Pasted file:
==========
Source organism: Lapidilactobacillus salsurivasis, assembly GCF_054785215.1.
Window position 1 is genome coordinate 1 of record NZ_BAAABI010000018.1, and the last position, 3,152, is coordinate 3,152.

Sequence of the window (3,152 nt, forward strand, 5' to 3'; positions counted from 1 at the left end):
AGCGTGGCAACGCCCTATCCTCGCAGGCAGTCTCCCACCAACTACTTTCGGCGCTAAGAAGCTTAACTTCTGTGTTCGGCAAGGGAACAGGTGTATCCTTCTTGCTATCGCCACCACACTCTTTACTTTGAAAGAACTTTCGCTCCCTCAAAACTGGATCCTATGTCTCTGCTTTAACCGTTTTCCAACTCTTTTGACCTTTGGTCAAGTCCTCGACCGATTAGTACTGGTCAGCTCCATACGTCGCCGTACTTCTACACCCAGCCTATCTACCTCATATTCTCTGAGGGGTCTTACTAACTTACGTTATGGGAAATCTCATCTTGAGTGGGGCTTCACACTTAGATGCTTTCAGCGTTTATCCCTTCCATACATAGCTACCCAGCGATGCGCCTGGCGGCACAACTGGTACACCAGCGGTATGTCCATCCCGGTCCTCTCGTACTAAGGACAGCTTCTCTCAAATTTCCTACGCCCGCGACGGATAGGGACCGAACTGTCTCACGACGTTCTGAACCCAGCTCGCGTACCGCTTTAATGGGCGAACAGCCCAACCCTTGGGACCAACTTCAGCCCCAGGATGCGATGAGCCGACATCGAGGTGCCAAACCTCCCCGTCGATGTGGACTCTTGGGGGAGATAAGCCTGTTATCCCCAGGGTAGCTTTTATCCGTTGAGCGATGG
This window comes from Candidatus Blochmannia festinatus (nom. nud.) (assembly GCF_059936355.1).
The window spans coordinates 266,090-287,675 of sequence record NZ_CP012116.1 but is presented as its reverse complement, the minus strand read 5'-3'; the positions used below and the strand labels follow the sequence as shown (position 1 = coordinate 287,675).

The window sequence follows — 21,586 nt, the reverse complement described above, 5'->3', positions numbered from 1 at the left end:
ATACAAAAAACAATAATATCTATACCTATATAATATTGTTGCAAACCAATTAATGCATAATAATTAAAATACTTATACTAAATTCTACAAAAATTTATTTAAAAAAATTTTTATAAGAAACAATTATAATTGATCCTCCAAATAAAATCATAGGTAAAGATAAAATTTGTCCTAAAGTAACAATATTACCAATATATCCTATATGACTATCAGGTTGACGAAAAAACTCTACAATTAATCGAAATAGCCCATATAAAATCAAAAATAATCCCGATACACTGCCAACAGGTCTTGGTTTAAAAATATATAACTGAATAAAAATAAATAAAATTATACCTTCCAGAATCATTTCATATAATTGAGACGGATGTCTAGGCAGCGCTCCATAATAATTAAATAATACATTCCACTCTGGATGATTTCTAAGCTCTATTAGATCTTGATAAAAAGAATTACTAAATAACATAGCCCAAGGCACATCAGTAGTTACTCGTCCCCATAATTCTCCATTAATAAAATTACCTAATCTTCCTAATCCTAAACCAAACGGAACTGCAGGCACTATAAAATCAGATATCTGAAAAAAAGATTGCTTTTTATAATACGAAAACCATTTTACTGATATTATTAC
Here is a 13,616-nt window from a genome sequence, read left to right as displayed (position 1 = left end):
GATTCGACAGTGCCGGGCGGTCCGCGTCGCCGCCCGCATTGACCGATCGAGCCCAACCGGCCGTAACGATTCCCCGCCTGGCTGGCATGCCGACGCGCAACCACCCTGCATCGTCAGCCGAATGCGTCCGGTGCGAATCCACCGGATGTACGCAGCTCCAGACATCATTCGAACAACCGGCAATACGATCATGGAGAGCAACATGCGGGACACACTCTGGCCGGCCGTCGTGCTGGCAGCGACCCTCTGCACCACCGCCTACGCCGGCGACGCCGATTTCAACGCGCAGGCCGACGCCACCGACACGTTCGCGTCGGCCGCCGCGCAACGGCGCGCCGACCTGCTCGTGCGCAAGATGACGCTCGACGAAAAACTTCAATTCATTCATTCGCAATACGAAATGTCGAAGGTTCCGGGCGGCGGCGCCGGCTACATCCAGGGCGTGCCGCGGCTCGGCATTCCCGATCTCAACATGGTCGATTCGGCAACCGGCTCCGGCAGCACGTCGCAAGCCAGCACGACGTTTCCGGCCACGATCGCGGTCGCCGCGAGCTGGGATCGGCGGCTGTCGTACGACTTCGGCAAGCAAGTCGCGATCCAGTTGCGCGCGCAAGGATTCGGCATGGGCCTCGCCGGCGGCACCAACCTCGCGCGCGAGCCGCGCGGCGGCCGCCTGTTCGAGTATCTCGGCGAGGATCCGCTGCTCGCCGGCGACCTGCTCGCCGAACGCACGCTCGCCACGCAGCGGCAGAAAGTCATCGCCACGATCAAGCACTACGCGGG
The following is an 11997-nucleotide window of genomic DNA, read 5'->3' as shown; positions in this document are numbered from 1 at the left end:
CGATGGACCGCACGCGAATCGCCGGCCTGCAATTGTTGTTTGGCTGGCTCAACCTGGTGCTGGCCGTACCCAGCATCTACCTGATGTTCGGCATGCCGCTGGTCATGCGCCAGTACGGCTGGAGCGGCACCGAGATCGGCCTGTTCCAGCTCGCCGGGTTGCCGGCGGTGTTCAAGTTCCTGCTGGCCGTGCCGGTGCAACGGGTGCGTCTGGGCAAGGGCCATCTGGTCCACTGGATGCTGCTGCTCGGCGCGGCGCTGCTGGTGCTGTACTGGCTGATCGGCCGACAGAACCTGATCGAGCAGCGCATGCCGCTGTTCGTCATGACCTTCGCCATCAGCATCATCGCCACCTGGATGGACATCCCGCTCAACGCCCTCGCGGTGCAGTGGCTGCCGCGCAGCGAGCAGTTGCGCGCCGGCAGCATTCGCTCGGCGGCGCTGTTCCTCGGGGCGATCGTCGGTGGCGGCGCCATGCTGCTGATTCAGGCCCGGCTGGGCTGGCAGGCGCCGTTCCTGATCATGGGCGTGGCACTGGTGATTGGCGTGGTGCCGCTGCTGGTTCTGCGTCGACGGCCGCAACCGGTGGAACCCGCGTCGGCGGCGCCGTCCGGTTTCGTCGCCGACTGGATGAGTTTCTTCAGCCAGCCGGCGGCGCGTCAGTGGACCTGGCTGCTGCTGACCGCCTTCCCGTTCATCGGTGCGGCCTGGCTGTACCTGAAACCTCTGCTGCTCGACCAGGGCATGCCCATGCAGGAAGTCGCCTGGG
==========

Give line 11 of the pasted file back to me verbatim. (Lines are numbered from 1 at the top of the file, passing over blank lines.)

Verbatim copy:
The following is an 11997-nucleotide window of genomic DNA, read 5'->3' as shown; positions in this document are numbered from 1 at the left end: